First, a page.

For a driver who'd just finished on the podium in the first F1 race of 2013, Sebastian Vettel wasn't exactly looking overjoyed.
But given that Red Bull had come into the Australian Grand Prix weekend in Melbourne riding on a high after dominating the final pre-season testing, and then going on to convincingly lock-up the front row of the grid at Albert Park in the rain-hit qualifying session that had been deferred to Sunday morning, Vettel had been expecting more.
"I think you're always a little disappointed when you start first and don't finish first, said the reigning world champion, who comes into the 2013 season aiming to make it four titles in a row. "But overall it was a good weekend for us," he rallied. "We had a good day today with a pole and a podium."
“Starting from the front row, third and sixth obviously wasn't the result we were targeting," agreed Red Bull team principal Christian Horner. "But all things considered, with the way that the race panned out, I think it was the optimum we could achieve."
Vettel had got a great start off the line, unlike his team mate Mark Webber, who was suffering from telemetry and KERS problems and rapidly dropped back to seventh place. He's pulled out a two second lead at one point over the rest of the field and looked set to scamper away into the distance as many had expected before the race. Only it didn't happen.
Instead, the two Ferraris of Felipe Massa and Fernando Alonso started to cut the gap down and were soon both running within a second of the Red Bull. But an even more potent problem was emerging in the shape of those drivers managing to make a two-stop strategy work, chiefly Kimi Raikkonen in the Lotus and Force India's Adrian Sutil.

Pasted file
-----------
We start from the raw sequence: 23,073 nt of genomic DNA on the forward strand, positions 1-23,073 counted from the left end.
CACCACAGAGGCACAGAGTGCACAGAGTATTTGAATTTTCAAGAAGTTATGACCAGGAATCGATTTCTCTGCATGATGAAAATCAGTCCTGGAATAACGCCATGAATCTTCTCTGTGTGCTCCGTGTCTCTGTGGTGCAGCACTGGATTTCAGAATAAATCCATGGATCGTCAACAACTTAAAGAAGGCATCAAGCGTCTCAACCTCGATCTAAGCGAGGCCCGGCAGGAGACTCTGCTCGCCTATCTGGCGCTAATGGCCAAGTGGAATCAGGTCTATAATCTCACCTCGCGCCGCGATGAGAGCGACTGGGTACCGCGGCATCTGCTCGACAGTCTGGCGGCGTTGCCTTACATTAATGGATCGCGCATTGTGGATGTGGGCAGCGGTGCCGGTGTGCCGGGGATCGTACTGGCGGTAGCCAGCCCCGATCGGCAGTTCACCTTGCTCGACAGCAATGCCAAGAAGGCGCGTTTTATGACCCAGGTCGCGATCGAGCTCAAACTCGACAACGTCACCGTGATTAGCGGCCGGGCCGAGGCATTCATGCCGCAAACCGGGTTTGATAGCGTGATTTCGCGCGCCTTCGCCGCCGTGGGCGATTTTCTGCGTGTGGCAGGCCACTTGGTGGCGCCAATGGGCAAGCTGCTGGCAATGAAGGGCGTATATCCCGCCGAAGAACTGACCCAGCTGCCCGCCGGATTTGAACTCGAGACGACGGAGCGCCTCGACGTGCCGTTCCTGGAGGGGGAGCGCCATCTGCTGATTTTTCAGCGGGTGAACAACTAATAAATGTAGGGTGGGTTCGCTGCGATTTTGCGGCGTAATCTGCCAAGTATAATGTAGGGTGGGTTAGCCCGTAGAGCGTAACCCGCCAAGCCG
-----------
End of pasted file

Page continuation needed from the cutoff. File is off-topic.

"Obviously the degradation was a bit more intense for us than for others," admitted Vettel. "We had a bit of a problem with the wear of the tyres - and obviously Kimi did the best job looking after the tyres out of everyone managing to stop only twice. A two-stop strategy was never on the table for us after Friday."
Horner had been equally impressed by the Finn's performance in Melbourne. "Lotus seemed very light on its tyres, with Kimi being able to make a two-stop race really work for him," he said.
"In the race we were a little too aggressive with the tyres and lost the front and the rears, while others did a little better," Vettel continued. "Right from the first few laps we saw that it would be very hard to look after the tyres and that Ferrari was closing in.